Assuming this tidally locked exoplanet has roughly as much carbon dioxide in its atmosphere as modern-day Earth, it would have an ocean on its day side surrounded by ice. However, the computer model suggested this ocean would not be perfectly round like an eyeball's iris, but would rather have a vaguely lobster-like shape, with two "claws" on either side of the equator and a long "tail" along the equator.
"The lobster shape is created by ocean currents," Hu said.
It might be possible to see if these planets really do possess lobster-shaped oceans in the future, although current telescopes cannot do it, he added.
The claws are caused by ocean currents that rotate like cyclones, while the long tail is the result of something called a Kelvin wave, "which can be simply understood as a result of an equatorial ocean jet stream," Hu said.
Because the jet stream is eastward, it transports warm water from the day side to the night side, and transports cold water from the night side to the day side, explaining why the ocean is not symmetrical when one looks from east to west.
Although ocean heat flow suggests tidally-locked exoplanets orbiting red dwarfs might have more habitable open water on their surfaces than before thought, it could also mean that red dwarf habitable zones are actually narrower than previously suggested.
The scientists found that a dynamic ocean would be more likely to force planets to enter what is known as a runaway greenhouse effect. In this scenario, a planet absorbs enough heat from its star to cause too much water to vaporize. Steam is a greenhouse gas, and so that planet would trap even more heat from its star, causing still more water to vaporize. Eventually, all the water on that world boils away, rendering them uninhabitable -- a phenomenon that could explain why Venus is so desolately dry today.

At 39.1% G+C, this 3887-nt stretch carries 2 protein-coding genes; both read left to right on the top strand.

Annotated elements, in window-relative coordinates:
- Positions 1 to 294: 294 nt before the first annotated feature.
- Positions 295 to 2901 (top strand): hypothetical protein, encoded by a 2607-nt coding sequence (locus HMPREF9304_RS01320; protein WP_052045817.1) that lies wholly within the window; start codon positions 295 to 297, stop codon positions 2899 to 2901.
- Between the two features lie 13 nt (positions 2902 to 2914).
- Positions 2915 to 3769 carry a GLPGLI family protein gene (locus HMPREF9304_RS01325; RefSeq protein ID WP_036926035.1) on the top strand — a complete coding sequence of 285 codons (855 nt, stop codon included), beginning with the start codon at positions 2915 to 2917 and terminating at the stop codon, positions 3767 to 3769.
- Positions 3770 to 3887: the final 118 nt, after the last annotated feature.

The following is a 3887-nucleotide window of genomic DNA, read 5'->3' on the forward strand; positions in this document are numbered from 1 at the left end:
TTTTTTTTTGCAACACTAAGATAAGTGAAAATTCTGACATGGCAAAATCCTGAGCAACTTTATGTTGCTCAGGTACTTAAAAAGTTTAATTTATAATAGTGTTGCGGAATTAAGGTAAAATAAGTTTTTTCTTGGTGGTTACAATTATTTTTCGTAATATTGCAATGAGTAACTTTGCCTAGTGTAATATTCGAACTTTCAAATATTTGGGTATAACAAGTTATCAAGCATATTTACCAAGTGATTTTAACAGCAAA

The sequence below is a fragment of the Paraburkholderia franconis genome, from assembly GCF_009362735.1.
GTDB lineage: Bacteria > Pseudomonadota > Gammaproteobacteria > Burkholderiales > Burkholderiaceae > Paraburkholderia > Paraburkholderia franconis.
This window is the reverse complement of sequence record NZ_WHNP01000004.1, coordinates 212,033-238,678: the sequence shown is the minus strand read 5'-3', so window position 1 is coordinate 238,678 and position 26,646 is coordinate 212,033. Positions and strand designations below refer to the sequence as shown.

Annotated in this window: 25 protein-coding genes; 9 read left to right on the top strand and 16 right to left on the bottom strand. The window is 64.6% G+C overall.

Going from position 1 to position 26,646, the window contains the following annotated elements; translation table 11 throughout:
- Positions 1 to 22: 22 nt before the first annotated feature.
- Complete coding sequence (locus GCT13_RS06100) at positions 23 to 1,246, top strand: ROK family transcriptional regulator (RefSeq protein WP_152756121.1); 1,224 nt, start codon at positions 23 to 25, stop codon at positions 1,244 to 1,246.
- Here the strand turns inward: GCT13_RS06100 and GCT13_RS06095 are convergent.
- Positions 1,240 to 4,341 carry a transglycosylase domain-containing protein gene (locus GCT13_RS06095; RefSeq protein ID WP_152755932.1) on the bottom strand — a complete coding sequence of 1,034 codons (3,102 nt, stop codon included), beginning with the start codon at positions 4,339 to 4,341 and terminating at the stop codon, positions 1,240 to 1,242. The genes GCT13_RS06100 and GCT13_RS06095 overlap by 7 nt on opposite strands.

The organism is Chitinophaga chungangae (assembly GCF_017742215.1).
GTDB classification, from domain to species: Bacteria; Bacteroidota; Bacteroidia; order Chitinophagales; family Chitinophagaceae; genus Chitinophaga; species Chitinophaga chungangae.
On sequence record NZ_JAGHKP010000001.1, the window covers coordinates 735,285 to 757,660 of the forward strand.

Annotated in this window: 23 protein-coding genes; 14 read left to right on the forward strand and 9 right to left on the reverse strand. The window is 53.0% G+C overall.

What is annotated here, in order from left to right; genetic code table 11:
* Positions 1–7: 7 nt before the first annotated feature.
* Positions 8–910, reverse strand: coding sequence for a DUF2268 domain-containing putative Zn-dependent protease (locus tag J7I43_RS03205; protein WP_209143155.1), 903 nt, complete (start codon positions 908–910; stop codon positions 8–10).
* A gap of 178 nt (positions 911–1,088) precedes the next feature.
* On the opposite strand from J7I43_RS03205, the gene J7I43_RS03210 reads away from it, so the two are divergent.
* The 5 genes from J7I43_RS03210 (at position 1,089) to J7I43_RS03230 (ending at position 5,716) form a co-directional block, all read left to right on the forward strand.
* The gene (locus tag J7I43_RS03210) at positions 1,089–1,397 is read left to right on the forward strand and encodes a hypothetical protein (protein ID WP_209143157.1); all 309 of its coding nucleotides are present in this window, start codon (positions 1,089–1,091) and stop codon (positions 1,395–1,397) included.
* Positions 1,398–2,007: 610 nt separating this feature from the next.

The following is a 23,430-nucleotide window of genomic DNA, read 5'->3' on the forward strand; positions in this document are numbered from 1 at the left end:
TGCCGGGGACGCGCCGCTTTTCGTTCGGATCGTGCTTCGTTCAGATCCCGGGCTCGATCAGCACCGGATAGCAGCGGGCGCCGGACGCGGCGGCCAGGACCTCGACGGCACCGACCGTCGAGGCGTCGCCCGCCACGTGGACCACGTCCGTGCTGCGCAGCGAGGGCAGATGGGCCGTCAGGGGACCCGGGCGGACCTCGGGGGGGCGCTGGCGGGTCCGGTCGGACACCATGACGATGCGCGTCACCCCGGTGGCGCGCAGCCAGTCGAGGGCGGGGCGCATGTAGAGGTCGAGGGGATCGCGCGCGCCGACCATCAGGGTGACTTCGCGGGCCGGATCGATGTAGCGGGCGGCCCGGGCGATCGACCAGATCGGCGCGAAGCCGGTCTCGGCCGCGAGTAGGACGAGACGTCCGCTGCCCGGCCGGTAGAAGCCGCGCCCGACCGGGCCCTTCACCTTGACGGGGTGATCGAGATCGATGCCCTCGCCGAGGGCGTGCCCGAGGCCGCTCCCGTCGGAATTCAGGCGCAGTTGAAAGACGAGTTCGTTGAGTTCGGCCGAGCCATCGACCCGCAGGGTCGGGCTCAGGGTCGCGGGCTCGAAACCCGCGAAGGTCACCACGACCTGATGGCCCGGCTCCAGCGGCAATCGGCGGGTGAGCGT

The researchers suggest this increased vulnerability to the runaway greenhouse effect means the inner edge of red dwarf habitable zones may be slightly farther away from these stars than previously thought, although Hu noted they were uncertain exactly how much smaller the habitable zones would be.
Astrobiologist Jim Kasting at Pennsylvania State University at University Park, Penn., who did not take part in this study, noted he would like to see the researchers calculate where the edges of habitable zones might be for tidally-locked exoplanets around red dwarfs. He would also like to see the scientists model the effects that a greater range of brightnesses from the stars would have on these planets.
Hu and Yang detailed their findings online Dec. 30 in the journal Proceedings of the National Academy of Sciences.
Charles Q. Choi, Astrobiology Magazine Contributor